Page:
In Artsy, Sabrina Buell, a San Francisco-based art advisor at Zlot Buell + Associates, considers the SF Tech community’s relationship to art collecting. The article opens by wondering why the 2010 SF Creators Project didn’t usher in a new age of art and tech in San Francisco. Ms. Buell then suggests that the Tech community simply isn’t interested in art+tech work, and proceeds to consider more traditional media artists.
Artsy: What are tech-world collectors buying? Do certain artists appeal to them?
SB: One trend that is commonly assumed, but is wrong, is that people in the tech world like to collect “tech art”—new media or art with screens, or that incorporates computer technology into the work. That’s not the case.
Is it self evident that art+tech work isn’t desirable by the Tech worker community? Can the rich community of art+tech work in SF simply be dismissed so easily? Look for the next Artup event to add your voice to this discussion.
Over at FeralResearch.org, Andrew Sempere writes questioning the current trend in starting Art “Incubators” to catalyze projects using art and technology.
That established cultural institutions are having a hard time relating to art and culture made with contemporary technology is painfully apparent. That they want to remedy this by turning towards the incubator model only shows how desperately regressive they are.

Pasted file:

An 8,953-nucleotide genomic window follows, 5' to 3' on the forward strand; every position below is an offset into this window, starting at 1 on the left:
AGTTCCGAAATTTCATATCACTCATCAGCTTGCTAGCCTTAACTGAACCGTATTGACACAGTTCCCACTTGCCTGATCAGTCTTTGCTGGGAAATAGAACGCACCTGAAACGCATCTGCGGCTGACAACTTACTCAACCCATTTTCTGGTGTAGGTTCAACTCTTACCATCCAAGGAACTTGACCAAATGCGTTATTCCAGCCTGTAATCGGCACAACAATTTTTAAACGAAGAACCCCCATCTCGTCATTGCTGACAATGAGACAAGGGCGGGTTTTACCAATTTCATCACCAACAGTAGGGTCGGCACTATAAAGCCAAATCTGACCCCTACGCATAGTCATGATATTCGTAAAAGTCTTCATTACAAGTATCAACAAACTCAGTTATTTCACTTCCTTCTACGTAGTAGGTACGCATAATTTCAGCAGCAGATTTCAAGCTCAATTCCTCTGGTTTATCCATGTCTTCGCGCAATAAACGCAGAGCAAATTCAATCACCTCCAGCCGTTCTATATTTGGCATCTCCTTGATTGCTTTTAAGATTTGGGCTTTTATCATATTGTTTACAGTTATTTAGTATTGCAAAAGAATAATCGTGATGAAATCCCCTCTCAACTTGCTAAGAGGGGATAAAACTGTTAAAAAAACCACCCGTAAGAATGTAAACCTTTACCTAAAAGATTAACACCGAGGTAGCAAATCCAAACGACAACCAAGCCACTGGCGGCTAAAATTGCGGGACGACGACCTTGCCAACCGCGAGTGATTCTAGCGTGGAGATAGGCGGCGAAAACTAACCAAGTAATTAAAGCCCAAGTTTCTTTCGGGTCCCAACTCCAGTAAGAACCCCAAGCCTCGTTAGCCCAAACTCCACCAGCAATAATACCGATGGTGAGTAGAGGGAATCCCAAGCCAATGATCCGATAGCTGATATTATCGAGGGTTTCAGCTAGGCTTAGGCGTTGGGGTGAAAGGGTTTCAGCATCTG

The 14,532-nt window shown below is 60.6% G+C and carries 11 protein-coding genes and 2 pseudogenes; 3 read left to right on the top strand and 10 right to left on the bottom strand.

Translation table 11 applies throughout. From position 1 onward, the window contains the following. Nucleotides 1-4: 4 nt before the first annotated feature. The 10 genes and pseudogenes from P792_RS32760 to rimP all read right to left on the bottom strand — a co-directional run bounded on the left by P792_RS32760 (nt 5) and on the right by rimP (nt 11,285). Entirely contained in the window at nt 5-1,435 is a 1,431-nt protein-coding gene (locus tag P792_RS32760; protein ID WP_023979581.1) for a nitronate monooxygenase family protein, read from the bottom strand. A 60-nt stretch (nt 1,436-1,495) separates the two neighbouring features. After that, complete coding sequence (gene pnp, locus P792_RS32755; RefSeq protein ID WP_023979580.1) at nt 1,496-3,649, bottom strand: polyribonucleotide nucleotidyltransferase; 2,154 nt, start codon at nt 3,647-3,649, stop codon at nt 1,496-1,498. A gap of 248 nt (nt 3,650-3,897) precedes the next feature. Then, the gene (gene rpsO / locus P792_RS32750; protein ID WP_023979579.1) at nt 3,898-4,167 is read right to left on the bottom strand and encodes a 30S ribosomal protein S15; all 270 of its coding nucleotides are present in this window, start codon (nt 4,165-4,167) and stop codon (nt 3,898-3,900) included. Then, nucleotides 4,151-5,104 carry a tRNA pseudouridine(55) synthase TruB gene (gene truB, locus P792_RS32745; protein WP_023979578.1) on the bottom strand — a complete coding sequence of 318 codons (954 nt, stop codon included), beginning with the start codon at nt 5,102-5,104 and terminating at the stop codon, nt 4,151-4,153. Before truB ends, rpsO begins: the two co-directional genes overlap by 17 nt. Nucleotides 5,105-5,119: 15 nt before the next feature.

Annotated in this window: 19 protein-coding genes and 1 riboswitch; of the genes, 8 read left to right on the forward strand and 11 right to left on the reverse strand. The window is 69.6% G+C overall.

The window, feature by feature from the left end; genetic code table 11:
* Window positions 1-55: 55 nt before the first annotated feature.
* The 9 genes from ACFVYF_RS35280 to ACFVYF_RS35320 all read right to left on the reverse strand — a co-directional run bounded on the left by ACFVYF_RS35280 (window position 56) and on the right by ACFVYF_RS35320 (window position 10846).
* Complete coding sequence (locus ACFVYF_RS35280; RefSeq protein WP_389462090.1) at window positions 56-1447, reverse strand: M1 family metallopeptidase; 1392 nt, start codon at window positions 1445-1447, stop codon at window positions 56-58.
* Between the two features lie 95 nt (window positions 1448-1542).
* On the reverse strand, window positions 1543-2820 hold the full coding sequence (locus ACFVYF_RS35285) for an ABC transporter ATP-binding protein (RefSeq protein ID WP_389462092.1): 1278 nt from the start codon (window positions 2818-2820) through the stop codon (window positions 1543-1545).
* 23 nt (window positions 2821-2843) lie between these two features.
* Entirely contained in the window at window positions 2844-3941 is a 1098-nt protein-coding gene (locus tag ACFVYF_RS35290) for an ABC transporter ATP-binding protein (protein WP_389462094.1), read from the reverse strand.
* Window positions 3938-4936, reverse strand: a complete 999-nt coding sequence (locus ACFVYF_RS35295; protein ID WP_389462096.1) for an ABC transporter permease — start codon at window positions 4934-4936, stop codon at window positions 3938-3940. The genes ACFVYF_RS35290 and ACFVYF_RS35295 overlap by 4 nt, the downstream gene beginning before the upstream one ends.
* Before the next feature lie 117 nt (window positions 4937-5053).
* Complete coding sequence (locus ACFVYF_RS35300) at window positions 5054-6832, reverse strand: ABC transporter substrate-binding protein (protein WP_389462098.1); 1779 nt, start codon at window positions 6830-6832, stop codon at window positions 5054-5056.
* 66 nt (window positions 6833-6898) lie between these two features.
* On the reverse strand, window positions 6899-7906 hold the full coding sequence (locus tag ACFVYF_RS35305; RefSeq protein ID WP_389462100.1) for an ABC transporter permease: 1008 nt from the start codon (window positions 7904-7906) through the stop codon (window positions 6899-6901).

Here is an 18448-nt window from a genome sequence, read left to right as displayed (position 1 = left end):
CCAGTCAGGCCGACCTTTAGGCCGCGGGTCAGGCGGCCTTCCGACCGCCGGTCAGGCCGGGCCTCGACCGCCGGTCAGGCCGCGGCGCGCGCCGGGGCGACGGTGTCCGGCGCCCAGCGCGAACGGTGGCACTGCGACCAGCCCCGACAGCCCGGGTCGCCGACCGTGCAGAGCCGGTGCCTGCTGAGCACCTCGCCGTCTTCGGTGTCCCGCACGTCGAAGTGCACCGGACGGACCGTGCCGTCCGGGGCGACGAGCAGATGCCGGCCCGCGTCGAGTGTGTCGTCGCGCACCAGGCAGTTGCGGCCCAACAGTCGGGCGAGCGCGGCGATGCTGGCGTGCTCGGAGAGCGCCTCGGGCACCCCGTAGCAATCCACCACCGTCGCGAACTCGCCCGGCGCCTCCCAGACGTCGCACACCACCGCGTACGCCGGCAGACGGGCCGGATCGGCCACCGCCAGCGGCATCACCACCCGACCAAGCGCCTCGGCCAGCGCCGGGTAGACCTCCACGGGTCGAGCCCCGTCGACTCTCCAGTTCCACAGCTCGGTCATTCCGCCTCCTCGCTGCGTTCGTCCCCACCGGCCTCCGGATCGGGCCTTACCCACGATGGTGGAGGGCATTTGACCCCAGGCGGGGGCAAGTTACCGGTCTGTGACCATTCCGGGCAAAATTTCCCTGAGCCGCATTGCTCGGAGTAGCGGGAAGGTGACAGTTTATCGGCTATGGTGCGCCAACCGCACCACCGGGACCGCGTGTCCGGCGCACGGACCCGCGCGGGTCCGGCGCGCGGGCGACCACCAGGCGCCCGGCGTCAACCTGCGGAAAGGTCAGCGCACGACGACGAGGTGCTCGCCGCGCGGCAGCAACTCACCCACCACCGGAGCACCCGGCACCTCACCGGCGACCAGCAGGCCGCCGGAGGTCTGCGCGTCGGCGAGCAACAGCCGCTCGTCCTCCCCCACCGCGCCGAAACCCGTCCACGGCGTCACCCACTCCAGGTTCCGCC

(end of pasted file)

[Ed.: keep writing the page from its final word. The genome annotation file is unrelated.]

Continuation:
Over at the New York Times, an overview of the new Arts Incubator at the New Museum. This model of museums and institutions partnering with private sector and creating work will be one that is followed by many organizations nationwide.
“We’re not trying to be venture capitalists,” Ms. Phillips said. “We think of this simply as an extension of our educational mission — a think tank, a laboratory, a catalyst for ideas that might not come out of traditional business environments. We’re a young, contemporary museum that does not have a permanent collection and this is a result of us always asking ourselves what a museum can be.”
Ms. Phillips said she anticipated criticism from people who would question why a museum would want to be involved in nurturing businesses, but she added: “I think our notion of the art world as formed by New York City is a very limited concept. And I think museums can be places for creative thinking in ways we don’t normally expect. In the most basic way, this will be like what artists do in their studios: this will be a place to make things.”
Arts writer Dorothy Santos has penned a review of Artup 3 in Hyperallergic. She correctly identifies many of the points of contention and obstacles ahead in continuing the conversation on Art+Tech in the Bay.
The Bay Area has long been known for its diversity, activism, and social justice, which is a heritage we can be draw from to deal with these changes. But to truly understand how art and art practices may be able to help address what is driving the soul of the city away, it may be best to not succumb to the jargon based within institutionalized frameworks for legitimacy. Ultimately, the art and technology markets are just that — capitalist endeavors. A tension will always exist. Yet we need to be willing to build new infrastructures or models, such as The Bay Area Public School, Noisebridge, or Codame, to help advance and evolve the conversation on how we can reengineer arts and technology in the Bay Area.